Yet, she was also hoping that Suffolk’s board of Trustees  Chairman Andrew Meyer was not the only member to leave the school.

Yazeed Abu-Ghazaleh, the public relations manager of the Students for Justice in Palestine branch at Suffolk, spoke on behalf of the organization.

“Unstable leadership is by no means an attribute of an effective organization, so for that reason we are extremely relieved that President McKenna is maintaining her position [for now],” said Abu-Ghazaleh.

Many other students expressed their concern with the university’s change in leadership in the past.

Senior entrepreneurship and finance major as well as the President of the International Student Association, An Wang told the Journal in an interview that her family has read about the former presidents online.

“It is my fourth year at Suffolk, and it is the fourth president on campus,” said Wang after she explained that her parents are reading comments and articles in Mandarin back in China.

“It is so upsetting that the only thing they hear is so negative and I end up feeling so ashamed,” said Wang.

Wang said she has observed several fellow international students have met her and generally like her, and continue to show their support for her across social media.

Park said the problem may affect applications to Suffolk’s undergraduate program as well.

“It may deter others,” said Park. “In Massachusetts, I think people would view Suffolk as a mess.”

However, it’s not just the U.S. that has to be concerned with application numbers going down.

“If you look up Suffolk’s news in China, the first few searches are negative,” Wang said as she feared the international student population could potentially drop in the future.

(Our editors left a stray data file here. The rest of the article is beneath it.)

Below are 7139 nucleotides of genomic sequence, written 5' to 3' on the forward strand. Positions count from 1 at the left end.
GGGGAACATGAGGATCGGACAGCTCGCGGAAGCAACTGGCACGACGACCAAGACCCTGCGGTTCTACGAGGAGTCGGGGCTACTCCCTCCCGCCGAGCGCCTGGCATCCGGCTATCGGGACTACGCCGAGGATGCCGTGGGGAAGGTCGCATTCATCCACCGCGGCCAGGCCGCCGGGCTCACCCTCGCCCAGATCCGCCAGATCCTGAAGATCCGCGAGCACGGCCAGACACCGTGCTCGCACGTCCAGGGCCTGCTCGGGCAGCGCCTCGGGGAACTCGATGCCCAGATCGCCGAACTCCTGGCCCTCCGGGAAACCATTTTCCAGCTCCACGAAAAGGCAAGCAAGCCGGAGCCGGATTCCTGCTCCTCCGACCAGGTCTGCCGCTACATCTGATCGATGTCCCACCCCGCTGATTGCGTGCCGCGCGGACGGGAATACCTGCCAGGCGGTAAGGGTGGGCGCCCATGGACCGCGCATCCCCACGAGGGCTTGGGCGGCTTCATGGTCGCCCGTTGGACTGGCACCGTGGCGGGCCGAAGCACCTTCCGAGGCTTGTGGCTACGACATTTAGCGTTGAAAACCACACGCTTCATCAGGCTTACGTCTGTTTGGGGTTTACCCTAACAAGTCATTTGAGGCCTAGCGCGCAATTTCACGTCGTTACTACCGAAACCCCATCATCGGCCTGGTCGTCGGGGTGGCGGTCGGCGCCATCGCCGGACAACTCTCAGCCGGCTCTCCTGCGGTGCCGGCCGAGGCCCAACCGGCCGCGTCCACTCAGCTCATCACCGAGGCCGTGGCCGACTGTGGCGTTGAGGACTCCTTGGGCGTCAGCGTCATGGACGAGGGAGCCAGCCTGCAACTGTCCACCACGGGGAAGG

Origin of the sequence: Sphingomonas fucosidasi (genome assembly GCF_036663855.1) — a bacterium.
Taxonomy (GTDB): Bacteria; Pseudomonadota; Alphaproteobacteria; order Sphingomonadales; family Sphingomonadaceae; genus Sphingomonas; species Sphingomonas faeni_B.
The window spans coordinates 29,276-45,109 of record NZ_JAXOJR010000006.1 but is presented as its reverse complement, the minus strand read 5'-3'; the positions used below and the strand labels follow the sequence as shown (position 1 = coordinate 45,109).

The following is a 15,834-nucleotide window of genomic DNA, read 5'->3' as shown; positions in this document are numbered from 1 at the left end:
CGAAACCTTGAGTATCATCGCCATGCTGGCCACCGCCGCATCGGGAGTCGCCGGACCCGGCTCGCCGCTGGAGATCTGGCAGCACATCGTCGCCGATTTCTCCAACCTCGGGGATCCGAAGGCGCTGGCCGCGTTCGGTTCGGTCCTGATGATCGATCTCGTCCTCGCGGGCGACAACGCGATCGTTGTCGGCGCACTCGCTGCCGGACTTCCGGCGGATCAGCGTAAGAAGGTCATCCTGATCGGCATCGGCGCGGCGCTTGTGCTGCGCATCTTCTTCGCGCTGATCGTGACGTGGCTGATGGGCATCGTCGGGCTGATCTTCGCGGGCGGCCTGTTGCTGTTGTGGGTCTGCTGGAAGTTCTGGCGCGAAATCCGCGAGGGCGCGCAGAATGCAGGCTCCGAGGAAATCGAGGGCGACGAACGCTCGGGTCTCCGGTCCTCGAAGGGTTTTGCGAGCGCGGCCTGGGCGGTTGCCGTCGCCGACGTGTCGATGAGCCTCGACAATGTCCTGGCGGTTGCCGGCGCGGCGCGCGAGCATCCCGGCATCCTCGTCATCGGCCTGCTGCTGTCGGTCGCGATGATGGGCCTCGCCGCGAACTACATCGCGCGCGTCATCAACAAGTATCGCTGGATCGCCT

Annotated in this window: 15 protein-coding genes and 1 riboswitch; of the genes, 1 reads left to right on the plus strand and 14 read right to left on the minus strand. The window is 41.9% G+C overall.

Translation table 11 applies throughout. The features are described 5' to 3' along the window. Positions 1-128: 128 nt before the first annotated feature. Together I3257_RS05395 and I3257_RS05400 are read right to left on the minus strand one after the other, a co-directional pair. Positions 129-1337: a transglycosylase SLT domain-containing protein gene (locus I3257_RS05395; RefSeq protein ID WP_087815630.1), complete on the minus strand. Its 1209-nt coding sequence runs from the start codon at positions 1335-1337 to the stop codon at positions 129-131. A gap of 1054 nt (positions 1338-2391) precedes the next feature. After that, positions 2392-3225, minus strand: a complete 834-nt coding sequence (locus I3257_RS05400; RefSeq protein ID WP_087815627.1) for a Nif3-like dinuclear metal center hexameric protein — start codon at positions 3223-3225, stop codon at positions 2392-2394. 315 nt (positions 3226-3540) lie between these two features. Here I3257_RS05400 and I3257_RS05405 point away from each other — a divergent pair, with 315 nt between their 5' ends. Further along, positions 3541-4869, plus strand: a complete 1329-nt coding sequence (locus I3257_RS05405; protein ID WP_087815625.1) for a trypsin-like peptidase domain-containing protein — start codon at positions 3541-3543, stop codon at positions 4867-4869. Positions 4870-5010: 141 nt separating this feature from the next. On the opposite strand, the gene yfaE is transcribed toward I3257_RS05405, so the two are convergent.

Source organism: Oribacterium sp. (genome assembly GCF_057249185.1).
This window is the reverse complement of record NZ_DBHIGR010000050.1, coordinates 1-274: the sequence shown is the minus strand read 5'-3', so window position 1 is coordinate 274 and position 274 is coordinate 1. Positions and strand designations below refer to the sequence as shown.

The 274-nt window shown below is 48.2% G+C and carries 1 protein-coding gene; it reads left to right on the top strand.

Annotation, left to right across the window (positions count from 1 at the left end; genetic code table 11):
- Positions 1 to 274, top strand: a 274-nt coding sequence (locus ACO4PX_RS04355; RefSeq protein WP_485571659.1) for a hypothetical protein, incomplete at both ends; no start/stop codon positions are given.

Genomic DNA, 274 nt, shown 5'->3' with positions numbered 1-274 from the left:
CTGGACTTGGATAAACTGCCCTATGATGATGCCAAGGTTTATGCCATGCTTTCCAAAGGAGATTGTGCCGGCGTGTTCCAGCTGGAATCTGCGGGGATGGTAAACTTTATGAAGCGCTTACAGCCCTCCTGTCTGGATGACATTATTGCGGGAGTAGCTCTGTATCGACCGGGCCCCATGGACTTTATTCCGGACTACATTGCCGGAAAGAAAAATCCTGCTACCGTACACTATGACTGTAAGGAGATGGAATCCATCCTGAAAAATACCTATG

“At the end of the day, it is the students that are hurt from such scandals,” said Wang.

With the decision for both Meyer to leave the school in May and McKenna leae when therre is a new president, students look toward the future with both disappointment and hope.

“We hope that the Board of Trustees will carry the interests of all stakeholders when making their decisions in the future, and humbly request that they remain objective in trying junctures such as this,” said Abu-Ghazaleh on behalf of  SJP.

With a sense of community that the university has formed for the first time, according to some, Park says the school has even changed in recent weeks.

“I’m very proud of the community that arose from this crisis,” said Park. “For the past three years I have been at Suffolk, I was always told, and have said so myself, that Suffolk lacked a community because of its downtown location and high number of commuters. What I have seen and have been part of in the last week changed all that- for the better.”

With students proud of what they have done to show their care for the school, it doesn’t look like the sense of involvement is going anywhere. Park explained in an interview with The Journal that she looks forward to seeing the new batch of potential presidents, as well as the future of the Board.

“I would be looking for someone with commitment toward Suffolk University,” said Park. “Someone who tries to connect with the student body, and who isn’t afraid to take on the board or anyone else to correct any wrongs.”